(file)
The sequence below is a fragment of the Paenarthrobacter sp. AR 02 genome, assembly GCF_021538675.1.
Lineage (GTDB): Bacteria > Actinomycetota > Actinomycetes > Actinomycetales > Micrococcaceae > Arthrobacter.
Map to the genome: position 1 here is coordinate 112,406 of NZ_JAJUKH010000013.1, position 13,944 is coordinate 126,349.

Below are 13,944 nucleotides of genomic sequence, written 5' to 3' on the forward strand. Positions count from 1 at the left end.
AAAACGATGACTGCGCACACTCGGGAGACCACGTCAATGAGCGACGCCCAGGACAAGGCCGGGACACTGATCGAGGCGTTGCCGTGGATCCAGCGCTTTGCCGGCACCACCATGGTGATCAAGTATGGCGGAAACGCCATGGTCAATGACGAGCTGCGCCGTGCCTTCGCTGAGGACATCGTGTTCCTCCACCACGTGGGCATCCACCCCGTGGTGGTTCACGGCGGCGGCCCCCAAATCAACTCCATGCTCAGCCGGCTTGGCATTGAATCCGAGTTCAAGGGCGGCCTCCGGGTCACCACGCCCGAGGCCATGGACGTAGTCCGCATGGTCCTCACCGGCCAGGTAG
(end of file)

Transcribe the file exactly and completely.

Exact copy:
The sequence below is a fragment of the Paenarthrobacter sp. AR 02 genome, assembly GCF_021538675.1.
Lineage (GTDB): Bacteria > Actinomycetota > Actinomycetes > Actinomycetales > Micrococcaceae > Arthrobacter.
Map to the genome: position 1 here is coordinate 112,406 of NZ_JAJUKH010000013.1, position 13,944 is coordinate 126,349.

Below are 13,944 nucleotides of genomic sequence, written 5' to 3' on the forward strand. Positions count from 1 at the left end.
AAAACGATGACTGCGCACACTCGGGAGACCACGTCAATGAGCGACGCCCAGGACAAGGCCGGGACACTGATCGAGGCGTTGCCGTGGATCCAGCGCTTTGCCGGCACCACCATGGTGATCAAGTATGGCGGAAACGCCATGGTCAATGACGAGCTGCGCCGTGCCTTCGCTGAGGACATCGTGTTCCTCCACCACGTGGGCATCCACCCCGTGGTGGTTCACGGCGGCGGCCCCCAAATCAACTCCATGCTCAGCCGGCTTGGCATTGAATCCGAGTTCAAGGGCGGCCTCCGGGTCACCACGCCCGAGGCCATGGACGTAGTCCGCATGGTCCTCACCGGCCAGGTAG